State Laws on CBD in the US
States are free to come up with their own legislation and enforce them on their citizens. And when it comes to cannabis, state laws are actually considered a little more lenient than federal law in certain states. In fact, an increasing number of states have already legalized medical marijuana, and many more have also legalized the use of marijuana for recreational purposes.
Right now, 31 states have legalized medical marijuana. The following states, however, have legalized both recreational and medical marijuana:
·      Alaska
·      California
·      Colorado
·      Maine
·      Massachusetts
·      Nevada
·      Oregon
·      Vermont
·      Washington
·      District of Columbia (Washington DC)
In terms of CBD, this particular cannabinoid is legal in all 50 states, although there are certain scenarios in which it may actually not be considered legal. Typically, the difference between legal and illegal will depend on certain factors as per the particular state.
More specifically, the difference between CBD that's considered legal versus illegal comes down to where exactly the CBD is derived from - hemp or marijuana.
Both hemp and marijuana are part of the cannabis family, so they'll obviously share some common traits. But there is one major difference between them, which is the amount of THC (tetrahydrocannabinol) that each plant has. Marijuana can have as much as a 30% THC content, compared to no more than 0.3% THC in hemp.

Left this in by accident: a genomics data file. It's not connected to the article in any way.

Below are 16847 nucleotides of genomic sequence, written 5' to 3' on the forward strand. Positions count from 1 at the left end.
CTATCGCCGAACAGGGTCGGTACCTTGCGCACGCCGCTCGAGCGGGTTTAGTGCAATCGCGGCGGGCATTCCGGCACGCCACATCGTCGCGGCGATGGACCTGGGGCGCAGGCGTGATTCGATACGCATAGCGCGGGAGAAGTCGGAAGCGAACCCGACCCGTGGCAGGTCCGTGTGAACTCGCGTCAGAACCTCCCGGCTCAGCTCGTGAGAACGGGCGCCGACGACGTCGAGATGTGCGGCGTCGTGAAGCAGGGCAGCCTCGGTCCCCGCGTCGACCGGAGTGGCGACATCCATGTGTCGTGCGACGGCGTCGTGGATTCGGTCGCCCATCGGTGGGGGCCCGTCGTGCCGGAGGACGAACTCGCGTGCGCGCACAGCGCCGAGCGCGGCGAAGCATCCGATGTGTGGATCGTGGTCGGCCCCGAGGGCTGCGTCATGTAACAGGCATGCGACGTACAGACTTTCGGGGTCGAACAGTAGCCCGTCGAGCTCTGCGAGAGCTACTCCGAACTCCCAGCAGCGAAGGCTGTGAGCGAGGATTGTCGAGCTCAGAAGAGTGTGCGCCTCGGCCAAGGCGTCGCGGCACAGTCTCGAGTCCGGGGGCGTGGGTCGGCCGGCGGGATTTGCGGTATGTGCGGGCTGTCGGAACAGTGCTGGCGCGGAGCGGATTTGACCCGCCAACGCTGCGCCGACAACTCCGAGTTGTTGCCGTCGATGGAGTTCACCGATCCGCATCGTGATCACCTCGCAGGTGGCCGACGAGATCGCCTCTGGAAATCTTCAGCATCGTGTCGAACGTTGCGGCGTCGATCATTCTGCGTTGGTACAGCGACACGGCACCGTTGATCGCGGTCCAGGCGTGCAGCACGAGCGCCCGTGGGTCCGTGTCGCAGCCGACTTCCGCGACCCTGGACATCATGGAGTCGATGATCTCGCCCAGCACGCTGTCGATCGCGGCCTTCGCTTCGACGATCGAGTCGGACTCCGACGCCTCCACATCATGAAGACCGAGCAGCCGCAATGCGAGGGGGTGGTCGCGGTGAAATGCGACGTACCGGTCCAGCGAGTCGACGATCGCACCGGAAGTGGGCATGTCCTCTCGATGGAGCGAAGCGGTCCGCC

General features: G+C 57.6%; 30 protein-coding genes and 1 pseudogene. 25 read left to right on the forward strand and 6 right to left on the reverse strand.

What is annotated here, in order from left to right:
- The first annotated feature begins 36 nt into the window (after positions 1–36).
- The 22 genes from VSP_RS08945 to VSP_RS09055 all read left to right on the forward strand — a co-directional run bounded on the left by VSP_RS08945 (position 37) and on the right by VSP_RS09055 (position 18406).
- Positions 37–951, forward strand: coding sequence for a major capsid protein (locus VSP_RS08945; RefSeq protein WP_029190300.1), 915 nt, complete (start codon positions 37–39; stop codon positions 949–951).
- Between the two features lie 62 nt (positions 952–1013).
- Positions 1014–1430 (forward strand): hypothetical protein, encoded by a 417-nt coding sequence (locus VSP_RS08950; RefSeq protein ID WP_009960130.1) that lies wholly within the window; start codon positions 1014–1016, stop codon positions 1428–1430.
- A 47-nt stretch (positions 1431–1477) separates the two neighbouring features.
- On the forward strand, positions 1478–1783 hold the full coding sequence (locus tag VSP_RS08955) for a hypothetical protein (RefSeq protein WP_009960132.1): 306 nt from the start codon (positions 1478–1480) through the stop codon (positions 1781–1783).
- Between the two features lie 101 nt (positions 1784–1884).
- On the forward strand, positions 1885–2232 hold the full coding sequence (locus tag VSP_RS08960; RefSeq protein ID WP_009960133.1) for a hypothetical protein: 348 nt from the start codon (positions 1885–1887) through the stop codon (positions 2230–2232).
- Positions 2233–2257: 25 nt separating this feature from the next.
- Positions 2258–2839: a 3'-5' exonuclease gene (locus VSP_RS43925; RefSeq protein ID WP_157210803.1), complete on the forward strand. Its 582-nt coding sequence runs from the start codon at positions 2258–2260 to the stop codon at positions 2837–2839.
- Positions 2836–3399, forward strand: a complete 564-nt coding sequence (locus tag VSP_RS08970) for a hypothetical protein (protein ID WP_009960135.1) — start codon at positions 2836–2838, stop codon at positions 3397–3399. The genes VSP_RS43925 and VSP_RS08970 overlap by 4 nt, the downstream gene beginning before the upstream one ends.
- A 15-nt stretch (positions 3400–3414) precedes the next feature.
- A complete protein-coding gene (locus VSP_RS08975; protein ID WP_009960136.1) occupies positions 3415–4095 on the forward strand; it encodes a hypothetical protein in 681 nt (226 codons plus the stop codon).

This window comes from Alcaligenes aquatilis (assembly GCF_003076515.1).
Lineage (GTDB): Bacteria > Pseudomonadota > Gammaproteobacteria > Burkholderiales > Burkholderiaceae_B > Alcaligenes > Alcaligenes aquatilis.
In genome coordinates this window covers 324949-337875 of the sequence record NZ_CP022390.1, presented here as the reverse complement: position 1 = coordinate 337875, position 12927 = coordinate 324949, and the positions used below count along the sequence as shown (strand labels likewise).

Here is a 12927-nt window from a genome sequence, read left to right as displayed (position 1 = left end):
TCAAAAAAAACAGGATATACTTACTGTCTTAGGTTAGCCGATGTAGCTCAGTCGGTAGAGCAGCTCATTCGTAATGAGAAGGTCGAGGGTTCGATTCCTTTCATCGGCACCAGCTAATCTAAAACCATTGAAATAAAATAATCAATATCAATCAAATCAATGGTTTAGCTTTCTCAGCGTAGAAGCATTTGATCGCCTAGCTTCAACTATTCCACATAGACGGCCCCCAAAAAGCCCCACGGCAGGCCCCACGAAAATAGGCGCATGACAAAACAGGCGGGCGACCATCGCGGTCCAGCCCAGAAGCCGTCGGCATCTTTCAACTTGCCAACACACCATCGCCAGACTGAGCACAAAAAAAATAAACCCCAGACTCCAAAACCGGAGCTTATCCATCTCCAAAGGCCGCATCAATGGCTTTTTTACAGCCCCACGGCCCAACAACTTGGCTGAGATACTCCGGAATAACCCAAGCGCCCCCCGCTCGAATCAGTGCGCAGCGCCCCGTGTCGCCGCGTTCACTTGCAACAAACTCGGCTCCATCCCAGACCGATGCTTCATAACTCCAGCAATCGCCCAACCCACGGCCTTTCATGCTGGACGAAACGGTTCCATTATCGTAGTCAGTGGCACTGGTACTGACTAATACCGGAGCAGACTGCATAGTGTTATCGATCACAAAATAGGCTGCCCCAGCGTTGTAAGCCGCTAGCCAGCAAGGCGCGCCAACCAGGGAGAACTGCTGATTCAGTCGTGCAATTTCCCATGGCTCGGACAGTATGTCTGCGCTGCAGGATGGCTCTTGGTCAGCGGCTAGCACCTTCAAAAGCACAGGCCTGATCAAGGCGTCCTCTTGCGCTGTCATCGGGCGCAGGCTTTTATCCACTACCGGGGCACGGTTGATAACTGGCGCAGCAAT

As you probably know, THC is the psychoactive compound in cannabis that is what gets users high. Since hemp has tiny traces of THC - or none at all - it does not cause mind-altering effects when its compounds - including CBD - are consumed.
It's this issue of THC content that can mean the difference between legal and illegal. CBD that is derived from the hemp plant is therefore considered legal. At the end of the day, the legal status of CBD is directly connected to any accompanying THC.
What is CBD's Legal Situation in Other Countries?
In most nations across the globe, CBD is available and legal, particularly CBD that is prescribed by a physician. But non-prescription CBD can be a bit more of a cloudy issue. Hemp-derived CBD that is low or void of THC is legal in most countries, though there are some that don't have a clear stance on the cannabinoid.
Since CBD is considered the same as any other cannabis product in some countries, it is often regulated by the specific country's cannabis legislation. That said, CBD may be readily available even if cannabis products are technically illegal. That's because cannabis legislation is often outdated and in many countries, it may not even really be enforced.
If you're planning to travel to any parts of the US or even the world and are planning to take CBD along with you, you'd be advised to look into that specific location's stance on CBD in order to ensure you won't be met with any obstacles or troubles.